Look, we’re not really saying that Jacques Kallis is the greatest player of all time. We’re just pointing out that where even a half-arsed case can be made, you’re talking about someone who’s moving in those circles.

His exceptional career is too often dismissed with a terse: “Yeah, but he was just a blocker” – or words to that effect. But this was a guy who had to bat pragmatically because for many years the rest of his team’s batting wasn’t all that and if he didn’t score, they lost.

He managed this despite shouldering a workload few have matched – hours of batting and hours of bowling in three different formats. How he didn’t buckle long ago is freakish in itself.

We’ll genuinely miss him. Flaws there may be, but such comprehensive mastery of a sport is a very rare thing indeed.

Enduring South African flawlessness with the bat

We’re not a fan of batting. Fours and sixes elicit an approving nod of the head, but they don’t move us in the same way as wickets. This has perhaps been compounded by a period of Test cricket that lasted until recently in which huge scores became the norm. That said, there was an enormous amount to admire about the batting of Graeme Smith, Jacques Kallis and above all Hashim Amla this week. It was almost perfect.

There’s a paradox in that every big innings eats itself a little. The more runs a batsman scores, the easier the conditions are presumed to be. Certainly The Oval didn’t present the stiffest of tests for the South Africans and England didn’t provide the toughest of Tests for them, but to lose two wickets in 189 overs is an achievement in itself.

Every delivery can potentially result in a wicket, but it’s amazing how this fact can transmogrify into fantasy as an innings wears on. Bowlers’ spirits are eroded and batsmen’s confidence builds and often it only ends when the latter gets out of hand. The three South Africans exhibited an iron will in preventing that from happening.

During an innings like South Africa’s 637-2, there comes a point at which it’s no longer about any particular shot or passage of play. It’s most admirable in totality. The sheer scale of what’s happened is the most striking thing about it – all that time and so few mistakes. It’s an exercise in perseverance, endurance and faultlessness, like setting up a giant domino rally only without the toppling pay-off.

It’s also good because you can go outside and enjoy the sun and you won’t miss much.

Jacques Kallis is fitter than he looks

Jacques Kallis - body of an athlete

Jacques Kallis bowled a ball at about 90mph today. Generally speaking, he was bowling faster than Philander, Steyn and Morkel.

Despite looking more like a rugby player, Kallis has always been pretty slippery when the mood’s taken him. It’s astonishing that he can still do this when he’s 36-years-old. Few can do it at all at that age, let alone those who’ve played 400-and-odd international matches.

The average quick bowler covers about 15 miles a day during a Test match. Even the wicketkeeper averages about 10. Kallis doesn’t clock too many overs, but he does bat a bit. In fact, wait a minute – didn’t he hit 224 earlier in this match?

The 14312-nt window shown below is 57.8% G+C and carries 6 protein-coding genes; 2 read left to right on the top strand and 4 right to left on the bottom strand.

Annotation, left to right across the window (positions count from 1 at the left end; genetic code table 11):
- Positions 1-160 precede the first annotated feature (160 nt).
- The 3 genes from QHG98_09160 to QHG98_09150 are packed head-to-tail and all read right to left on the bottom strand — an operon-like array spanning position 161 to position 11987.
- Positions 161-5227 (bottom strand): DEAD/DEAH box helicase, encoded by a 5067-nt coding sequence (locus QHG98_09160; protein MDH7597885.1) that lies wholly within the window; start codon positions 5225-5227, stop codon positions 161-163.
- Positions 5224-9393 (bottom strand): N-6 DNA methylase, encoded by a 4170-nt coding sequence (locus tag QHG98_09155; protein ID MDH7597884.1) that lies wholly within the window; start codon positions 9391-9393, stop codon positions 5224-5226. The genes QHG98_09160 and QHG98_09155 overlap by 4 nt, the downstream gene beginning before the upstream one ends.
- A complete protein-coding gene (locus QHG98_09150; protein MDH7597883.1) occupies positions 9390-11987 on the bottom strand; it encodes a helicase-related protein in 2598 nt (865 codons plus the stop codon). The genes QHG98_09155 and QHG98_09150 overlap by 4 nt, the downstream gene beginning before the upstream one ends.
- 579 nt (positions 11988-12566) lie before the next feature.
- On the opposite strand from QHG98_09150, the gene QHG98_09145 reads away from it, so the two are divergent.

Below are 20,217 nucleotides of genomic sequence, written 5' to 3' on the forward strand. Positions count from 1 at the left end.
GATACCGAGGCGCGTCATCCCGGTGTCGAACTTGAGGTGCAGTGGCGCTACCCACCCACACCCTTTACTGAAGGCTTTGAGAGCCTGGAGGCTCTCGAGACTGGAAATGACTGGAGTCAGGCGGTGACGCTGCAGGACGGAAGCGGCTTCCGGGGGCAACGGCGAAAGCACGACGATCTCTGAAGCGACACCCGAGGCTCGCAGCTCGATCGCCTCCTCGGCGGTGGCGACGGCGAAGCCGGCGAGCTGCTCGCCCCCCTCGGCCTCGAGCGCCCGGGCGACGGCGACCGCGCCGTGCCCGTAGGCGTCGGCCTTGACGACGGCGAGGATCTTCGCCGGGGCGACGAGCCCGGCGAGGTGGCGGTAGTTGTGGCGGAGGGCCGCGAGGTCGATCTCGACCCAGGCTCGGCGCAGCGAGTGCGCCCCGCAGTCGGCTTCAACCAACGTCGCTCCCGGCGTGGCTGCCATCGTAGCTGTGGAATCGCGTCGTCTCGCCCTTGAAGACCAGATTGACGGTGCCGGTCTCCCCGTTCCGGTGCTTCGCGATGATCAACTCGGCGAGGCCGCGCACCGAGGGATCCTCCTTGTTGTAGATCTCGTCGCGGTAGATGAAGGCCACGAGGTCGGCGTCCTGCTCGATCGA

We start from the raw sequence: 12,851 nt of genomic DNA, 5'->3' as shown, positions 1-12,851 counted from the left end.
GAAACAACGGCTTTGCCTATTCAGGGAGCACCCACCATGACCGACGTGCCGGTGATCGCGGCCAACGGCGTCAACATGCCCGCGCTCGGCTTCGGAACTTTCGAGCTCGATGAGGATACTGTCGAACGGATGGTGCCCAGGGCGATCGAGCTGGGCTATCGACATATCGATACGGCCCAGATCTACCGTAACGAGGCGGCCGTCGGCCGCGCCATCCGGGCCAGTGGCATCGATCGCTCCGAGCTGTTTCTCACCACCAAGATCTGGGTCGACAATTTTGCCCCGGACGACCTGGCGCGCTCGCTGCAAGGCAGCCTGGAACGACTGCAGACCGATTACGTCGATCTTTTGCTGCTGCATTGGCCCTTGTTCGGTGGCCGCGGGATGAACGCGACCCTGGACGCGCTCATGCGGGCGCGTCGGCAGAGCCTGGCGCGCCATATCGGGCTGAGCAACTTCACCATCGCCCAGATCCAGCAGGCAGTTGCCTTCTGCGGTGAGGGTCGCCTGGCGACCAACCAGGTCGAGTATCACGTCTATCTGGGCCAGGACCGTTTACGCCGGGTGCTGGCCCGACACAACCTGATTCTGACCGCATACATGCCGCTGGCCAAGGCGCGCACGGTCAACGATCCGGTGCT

Maybe his new hair is impregnated with nandrolone. You thought it was vanity that led to his new mane, but it was actually a desire for an intrafollicular supply of anabolic steroids.

Jacques Kallis’s odd days

Jacques looking 'comfortable'

Every now and again, Jacques Kallis has an odd day where he suddenly starts thrashing the ball around like he’s been possessed by one of Shahid Afrid’s many personalities.

He holds the record for the fastest Test fifty off 24 balls. Yes, it was against Zimbabwe, but plenty of other people have played against Zimbabwe as well and they didn’t do that.

We’ve written before that Kallis’s reputation is somewhat unfairly etched in stone by this point in his career, but we’re a great fan of these odd days of his. We like them specifically because he has invested so much of his life into doing the exact opposite. It feels like a treat.

Today, he hit 54 off 41 balls after Australia had reduced South Africa to 43-2 on the first morning of the second (and final) Test. This included a six and a four off Nathan Lyon’s first over, which brought to mind the treatment he meted out to Bryce McGain a couple of years ago. His batting then had been calculated and vicious and we were secretly hoping for something similar today.

Alas, it wasn’t to be. Jacques will have to spend the rest of the innings in the pavilion, munching cakes and smoothing his fair locks in the mirror.

Jacques Kallis would genuinely score more runs than you with his eyes closed

We've warmed to Jacques Kallis quite a bit of lateYesterday, we wrote about Steyn and Tendulkar, but there’s another modern great on display in that match.

Like Tendulkar, Jacques Kallis seems to have reached an even loftier plane in middle age. You’ll need to go to another website to see the statistics about his recent form, but take it from us, they’re phenomenal.